/**
     * Determine if a request is dispatchable
     *
     * @param  Zend_Controller_Request_Abstract $request
     * @return boolean
     */
    public function isDispatchable(Zend_Controller_Request_Abstract $request);

    /**
     * Set a user parameter (via front controller, or for local use)
     *
     * @param string $name
     * @param mixed $value
     * @return Zend_Controller_Dispatcher_Interface
     */
    public function setParam($name, $value);

    /**
     * Set an array of user parameters
     *
     * @param array $params
     * @return Zend_Controller_Dispatcher_Interface
     */
    public function setParams(array $params);

    /**
     * Retrieve a single user parameter
     *
     * @param string $name
     * @return mixed
     */
    public function getParam($name);

    /**
     * Retrieve all user parameters
     *
     * @return array
     */
    public function getParams();

    /**
     * Clear the user parameter stack, or a single user parameter
     *
     * @param null|string|array single key or array of keys for params to clear
     * @return Zend_Controller_Dispatcher_Interface
     */
    public function clearParams($name = null);

    /**
     * Set the response object to use, if any
     *
     * @param Zend_Controller_Response_Abstract|null $response
     * @return void
     */
    public function setResponse(Zend_Controller_Response_Abstract $response = null);

    /**
     * Retrieve the response object, if any
     *
     * @return Zend_Controller_Response_Abstract|null
     */
    public function getResponse();

    /**
     * Add a controller directory to the controller directory stack
     *
     * @param string $path
     * @param string $args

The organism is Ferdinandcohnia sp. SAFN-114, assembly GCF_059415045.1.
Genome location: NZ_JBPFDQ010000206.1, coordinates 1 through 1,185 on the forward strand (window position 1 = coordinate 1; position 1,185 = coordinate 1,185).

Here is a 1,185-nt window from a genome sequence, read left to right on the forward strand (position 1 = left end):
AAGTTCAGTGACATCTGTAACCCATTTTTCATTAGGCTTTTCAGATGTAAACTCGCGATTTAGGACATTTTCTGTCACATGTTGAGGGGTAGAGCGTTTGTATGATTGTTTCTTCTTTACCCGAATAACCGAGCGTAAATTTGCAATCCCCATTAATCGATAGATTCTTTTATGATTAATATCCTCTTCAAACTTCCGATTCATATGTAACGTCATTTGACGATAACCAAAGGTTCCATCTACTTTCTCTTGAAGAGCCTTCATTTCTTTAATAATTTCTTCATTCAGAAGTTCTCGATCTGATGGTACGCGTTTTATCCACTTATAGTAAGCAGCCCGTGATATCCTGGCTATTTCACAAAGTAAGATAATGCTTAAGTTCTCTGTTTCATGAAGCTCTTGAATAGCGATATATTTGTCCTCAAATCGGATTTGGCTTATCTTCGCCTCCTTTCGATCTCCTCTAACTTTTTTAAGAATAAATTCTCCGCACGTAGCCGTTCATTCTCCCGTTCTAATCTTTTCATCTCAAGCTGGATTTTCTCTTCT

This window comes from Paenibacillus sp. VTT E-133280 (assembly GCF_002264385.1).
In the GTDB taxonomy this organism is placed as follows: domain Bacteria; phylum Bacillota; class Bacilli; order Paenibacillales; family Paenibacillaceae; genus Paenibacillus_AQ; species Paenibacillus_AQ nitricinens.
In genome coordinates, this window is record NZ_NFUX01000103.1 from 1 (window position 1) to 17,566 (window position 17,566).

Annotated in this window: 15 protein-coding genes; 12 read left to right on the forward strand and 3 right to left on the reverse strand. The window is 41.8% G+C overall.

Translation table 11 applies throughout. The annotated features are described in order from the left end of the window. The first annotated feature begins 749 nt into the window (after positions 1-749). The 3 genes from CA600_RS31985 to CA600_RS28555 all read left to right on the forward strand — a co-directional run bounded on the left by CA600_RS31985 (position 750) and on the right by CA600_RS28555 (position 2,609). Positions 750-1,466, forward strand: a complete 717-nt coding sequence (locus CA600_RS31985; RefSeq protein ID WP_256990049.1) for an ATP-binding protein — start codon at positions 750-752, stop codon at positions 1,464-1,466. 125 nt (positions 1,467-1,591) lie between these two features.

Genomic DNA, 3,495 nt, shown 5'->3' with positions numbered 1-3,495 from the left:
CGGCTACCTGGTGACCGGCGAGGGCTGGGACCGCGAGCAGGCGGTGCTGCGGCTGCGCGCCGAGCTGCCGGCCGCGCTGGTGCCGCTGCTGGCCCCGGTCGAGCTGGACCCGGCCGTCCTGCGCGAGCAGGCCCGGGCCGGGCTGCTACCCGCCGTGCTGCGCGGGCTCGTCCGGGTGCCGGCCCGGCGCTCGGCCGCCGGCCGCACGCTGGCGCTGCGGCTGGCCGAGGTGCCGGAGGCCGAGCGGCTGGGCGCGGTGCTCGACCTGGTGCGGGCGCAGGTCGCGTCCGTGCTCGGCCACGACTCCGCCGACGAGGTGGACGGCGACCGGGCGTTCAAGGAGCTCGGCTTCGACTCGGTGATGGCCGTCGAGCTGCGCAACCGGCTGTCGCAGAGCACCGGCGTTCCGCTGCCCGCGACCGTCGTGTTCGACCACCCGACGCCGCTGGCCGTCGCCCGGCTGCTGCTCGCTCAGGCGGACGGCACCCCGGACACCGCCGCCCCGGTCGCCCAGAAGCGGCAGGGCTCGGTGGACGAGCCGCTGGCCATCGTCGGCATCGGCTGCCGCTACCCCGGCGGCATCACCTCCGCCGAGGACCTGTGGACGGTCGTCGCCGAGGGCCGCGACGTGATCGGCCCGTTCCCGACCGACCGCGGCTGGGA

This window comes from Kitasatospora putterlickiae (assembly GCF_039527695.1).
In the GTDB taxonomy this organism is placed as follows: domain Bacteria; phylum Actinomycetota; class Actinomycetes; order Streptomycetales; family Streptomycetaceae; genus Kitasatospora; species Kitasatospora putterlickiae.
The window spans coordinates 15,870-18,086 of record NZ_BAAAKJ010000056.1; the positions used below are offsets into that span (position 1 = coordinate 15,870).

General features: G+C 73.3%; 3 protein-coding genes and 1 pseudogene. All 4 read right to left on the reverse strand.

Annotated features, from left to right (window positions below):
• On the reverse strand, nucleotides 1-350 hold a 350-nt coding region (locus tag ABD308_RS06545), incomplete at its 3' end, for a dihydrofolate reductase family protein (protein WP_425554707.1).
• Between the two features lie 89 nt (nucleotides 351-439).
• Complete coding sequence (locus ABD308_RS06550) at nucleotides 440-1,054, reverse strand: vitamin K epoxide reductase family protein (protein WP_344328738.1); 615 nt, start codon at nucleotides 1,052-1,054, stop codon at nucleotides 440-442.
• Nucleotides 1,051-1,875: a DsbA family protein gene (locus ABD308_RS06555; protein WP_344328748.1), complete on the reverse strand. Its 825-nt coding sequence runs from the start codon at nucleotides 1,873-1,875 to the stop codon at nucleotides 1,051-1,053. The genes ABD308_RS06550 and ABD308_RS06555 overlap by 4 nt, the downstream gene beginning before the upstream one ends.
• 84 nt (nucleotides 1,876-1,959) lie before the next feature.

* @return Zend_Controller_Dispatcher_Interface
     */
    public function addControllerDirectory($path, $args = null);

    /**
     * Set the directory (or directories) where controller files are stored
     *
     * @param string|array $dir
     * @return Zend_Controller_Dispatcher_Interface
     */
    public function setControllerDirectory($path);

    /**
     * Return the currently set directory(ies) for controller file lookup
     *
     * @return array
     */
    public function getControllerDirectory();

    /**
     * Dispatch a request to a (module/)controller/action.
     *
     * @param  Zend_Controller_Request_Abstract $request
     * @param  Zend_Controller_Response_Abstract $response
     * @return Zend_Controller_Request_Abstract|boolean
     */
    public function dispatch(Zend_Controller_Request_Abstract $request, Zend_Controller_Response_Abstract $response);

    /**
     * Whether or not a given module is valid
     *
     * @param string $module
     * @return boolean
     */
    public function isValidModule($module);

    /**
     * Retrieve the default module name
     * 
     * @return string
     */
    public function getDefaultModule();

    /**
     * Retrieve the default controller name
     * 
     * @return string
     */
    public function getDefaultControllerName();

    /**
     * Retrieve the default action
     * 
     * @return string
     */
    public function getDefaultAction();
}

In most cases, however, you should simply extend the abstract class Zend_Controller_Dispatcher_Abstract, in which each of these have already been defined, or Zend_Controller_Dispatcher_Standard to modify functionality of the standard dispatcher.

Possible reasons to subclass the dispatcher include a desire to use a different class or method naming schema in your action controllers, or a desire to use a different dispatching paradigm such as dispatching to action files under controller directories (instead of dispatching to class methods).